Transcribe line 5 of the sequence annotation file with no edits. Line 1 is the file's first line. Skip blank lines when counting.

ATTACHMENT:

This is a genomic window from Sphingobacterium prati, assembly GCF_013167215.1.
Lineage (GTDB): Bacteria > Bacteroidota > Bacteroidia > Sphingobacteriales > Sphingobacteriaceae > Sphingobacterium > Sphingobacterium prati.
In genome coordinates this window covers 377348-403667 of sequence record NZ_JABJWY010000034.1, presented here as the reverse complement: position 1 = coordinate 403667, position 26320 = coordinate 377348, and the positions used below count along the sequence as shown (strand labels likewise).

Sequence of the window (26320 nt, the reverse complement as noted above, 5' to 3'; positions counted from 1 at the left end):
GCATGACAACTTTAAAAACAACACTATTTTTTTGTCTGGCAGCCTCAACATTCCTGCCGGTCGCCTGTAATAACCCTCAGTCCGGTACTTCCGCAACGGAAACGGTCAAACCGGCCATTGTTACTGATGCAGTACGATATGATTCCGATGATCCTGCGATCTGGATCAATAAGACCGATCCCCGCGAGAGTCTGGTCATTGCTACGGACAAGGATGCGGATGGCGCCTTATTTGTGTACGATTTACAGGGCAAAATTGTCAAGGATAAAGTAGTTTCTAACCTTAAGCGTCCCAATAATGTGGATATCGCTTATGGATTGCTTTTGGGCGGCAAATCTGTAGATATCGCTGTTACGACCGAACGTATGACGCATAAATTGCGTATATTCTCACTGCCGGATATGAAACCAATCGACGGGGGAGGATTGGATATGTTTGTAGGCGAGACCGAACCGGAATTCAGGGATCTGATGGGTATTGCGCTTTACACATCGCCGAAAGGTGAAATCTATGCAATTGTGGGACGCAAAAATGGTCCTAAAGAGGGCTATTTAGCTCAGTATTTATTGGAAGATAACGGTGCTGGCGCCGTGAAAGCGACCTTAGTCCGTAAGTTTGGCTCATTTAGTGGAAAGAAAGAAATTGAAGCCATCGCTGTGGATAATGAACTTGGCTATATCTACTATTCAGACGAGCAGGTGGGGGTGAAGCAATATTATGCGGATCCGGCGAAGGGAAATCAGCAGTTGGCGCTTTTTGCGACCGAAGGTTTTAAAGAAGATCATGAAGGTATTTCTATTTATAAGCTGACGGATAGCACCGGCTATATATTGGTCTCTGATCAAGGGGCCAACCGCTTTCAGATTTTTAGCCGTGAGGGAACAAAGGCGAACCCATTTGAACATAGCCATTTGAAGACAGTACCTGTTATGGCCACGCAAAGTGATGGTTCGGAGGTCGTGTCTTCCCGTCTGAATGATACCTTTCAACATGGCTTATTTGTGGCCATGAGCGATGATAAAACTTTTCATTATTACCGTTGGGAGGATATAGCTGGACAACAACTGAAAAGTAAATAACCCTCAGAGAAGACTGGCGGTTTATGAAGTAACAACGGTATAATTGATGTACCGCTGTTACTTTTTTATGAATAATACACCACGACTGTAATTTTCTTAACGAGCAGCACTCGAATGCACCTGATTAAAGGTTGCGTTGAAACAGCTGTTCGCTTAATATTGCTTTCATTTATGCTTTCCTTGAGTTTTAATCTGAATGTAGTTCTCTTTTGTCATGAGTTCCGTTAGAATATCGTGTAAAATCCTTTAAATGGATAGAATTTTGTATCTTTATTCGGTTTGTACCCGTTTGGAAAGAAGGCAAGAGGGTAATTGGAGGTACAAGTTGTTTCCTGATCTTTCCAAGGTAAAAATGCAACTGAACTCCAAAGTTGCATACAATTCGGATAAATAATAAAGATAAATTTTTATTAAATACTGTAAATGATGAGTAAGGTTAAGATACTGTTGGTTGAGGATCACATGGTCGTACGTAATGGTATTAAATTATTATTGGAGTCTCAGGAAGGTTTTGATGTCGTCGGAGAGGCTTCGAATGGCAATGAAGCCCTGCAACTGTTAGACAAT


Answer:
GCATGACAACTTTAAAAACAACACTATTTTTTTGTCTGGCAGCCTCAACATTCCTGCCGGTCGCCTGTAATAACCCTCAGTCCGGTACTTCCGCAACGGAAACGGTCAAACCGGCCATTGTTACTGATGCAGTACGATATGATTCCGATGATCCTGCGATCTGGATCAATAAGACCGATCCCCGCGAGAGTCTGGTCATTGCTACGGACAAGGATGCGGATGGCGCCTTATTTGTGTACGATTTACAGGGCAAAATTGTCAAGGATAAAGTAGTTTCTAACCTTAAGCGTCCCAATAATGTGGATATCGCTTATGGATTGCTTTTGGGCGGCAAATCTGTAGATATCGCTGTTACGACCGAACGTATGACGCATAAATTGCGTATATTCTCACTGCCGGATATGAAACCAATCGACGGGGGAGGATTGGATATGTTTGTAGGCGAGACCGAACCGGAATTCAGGGATCTGATGGGTATTGCGCTTTACACATCGCCGAAAGGTGAAATCTATGCAATTGTGGGACGCAAAAATGGTCCTAAAGAGGGCTATTTAGCTCAGTATTTATTGGAAGATAACGGTGCTGGCGCCGTGAAAGCGACCTTAGTCCGTAAGTTTGGCTCATTTAGTGGAAAGAAAGAAATTGAAGCCATCGCTGTGGATAATGAACTTGGCTATATCTACTATTCAGACGAGCAGGTGGGGGTGAAGCAATATTATGCGGATCCGGCGAAGGGAAATCAGCAGTTGGCGCTTTTTGCGACCGAAGGTTTTAAAGAAGATCATGAAGGTATTTCTATTTATAAGCTGACGGATAGCACCGGCTATATATTGGTCTCTGATCAAGGGGCCAACCGCTTTCAGATTTTTAGCCGTGAGGGAACAAAGGCGAACCCATTTGAACATAGCCATTTGAAGACAGTACCTGTTATGGCCACGCAAAGTGATGGTTCGGAGGTCGTGTCTTCCCGTCTGAATGATACCTTTCAACATGGCTTATTTGTGGCCATGAGCGATGATAAAACTTTTCATTATTACCGTTGGGAGGATATAGCTGGACAACAACTGAAAAGTAAATAACCCTCAGAGAAGACTGGCGGTTTATGAAGTAACAACGGTATAATTGATGTACCGCTGTTACTTTTTTATGAATAATACACCACGACTGTAATTTTCTTAACGAGCAGCACTCGAATGCACCTGATTAAAGGTTGCGTTGAAACAGCTGTTCGCTTAATATTGCTTTCATTTATGCTTTCCTTGAGTTTTAATCTGAATGTAGTTCTCTTTTGTCATGAGTTCCGTTAGAATATCGTGTAAAATCCTTTAAATGGATAGAATTTTGTATCTTTATTCGGTTTGTACCCGTTTGGAAAGAAGGCAAGAGGGTAATTGGAGGTACAAGTTGTTTCCTGATCTTTCCAAGGTAAAAATGCAACTGAACTCCAAAGTTGCATACAATTCGGATAAATAATAAAGATAAATTTTTATTAAATACTGTAAATGATGAGTAAGGTTAAGATACTGTTGGTTGAGGATCACATGGTCGTACGTAATGGTATTAAATTATTATTGGAGTCTCAGGAAGGTTTTGATGTCGTCGGAGAGGCTTCGAATGGCAATGAAGCCCTGCAACTGTTAGACAAT